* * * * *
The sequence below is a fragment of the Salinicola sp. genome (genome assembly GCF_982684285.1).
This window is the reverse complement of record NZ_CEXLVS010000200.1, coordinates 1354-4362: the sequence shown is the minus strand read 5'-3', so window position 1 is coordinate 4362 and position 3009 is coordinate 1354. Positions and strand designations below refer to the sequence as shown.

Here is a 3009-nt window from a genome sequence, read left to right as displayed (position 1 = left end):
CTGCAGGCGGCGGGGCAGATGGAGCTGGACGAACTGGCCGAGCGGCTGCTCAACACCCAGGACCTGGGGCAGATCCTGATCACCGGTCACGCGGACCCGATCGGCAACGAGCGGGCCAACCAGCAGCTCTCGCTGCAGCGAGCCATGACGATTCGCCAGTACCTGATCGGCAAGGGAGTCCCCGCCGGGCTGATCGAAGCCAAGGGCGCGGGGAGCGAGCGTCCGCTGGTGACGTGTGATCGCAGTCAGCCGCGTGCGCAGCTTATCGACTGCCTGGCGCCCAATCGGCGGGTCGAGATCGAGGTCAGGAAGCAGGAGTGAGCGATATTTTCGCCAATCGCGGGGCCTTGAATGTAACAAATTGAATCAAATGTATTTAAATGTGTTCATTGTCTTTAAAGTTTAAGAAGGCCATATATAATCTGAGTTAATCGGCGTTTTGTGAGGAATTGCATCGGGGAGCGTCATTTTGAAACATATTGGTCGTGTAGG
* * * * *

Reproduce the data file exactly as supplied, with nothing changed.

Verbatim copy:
The sequence below is a fragment of the Salinicola sp. genome (genome assembly GCF_982684285.1).
This window is the reverse complement of record NZ_CEXLVS010000200.1, coordinates 1354-4362: the sequence shown is the minus strand read 5'-3', so window position 1 is coordinate 4362 and position 3009 is coordinate 1354. Positions and strand designations below refer to the sequence as shown.

Here is a 3009-nt window from a genome sequence, read left to right as displayed (position 1 = left end):
CTGCAGGCGGCGGGGCAGATGGAGCTGGACGAACTGGCCGAGCGGCTGCTCAACACCCAGGACCTGGGGCAGATCCTGATCACCGGTCACGCGGACCCGATCGGCAACGAGCGGGCCAACCAGCAGCTCTCGCTGCAGCGAGCCATGACGATTCGCCAGTACCTGATCGGCAAGGGAGTCCCCGCCGGGCTGATCGAAGCCAAGGGCGCGGGGAGCGAGCGTCCGCTGGTGACGTGTGATCGCAGTCAGCCGCGTGCGCAGCTTATCGACTGCCTGGCGCCCAATCGGCGGGTCGAGATCGAGGTCAGGAAGCAGGAGTGAGCGATATTTTCGCCAATCGCGGGGCCTTGAATGTAACAAATTGAATCAAATGTATTTAAATGTGTTCATTGTCTTTAAAGTTTAAGAAGGCCATATATAATCTGAGTTAATCGGCGTTTTGTGAGGAATTGCATCGGGGAGCGTCATTTTGAAACATATTGGTCGTGTAGG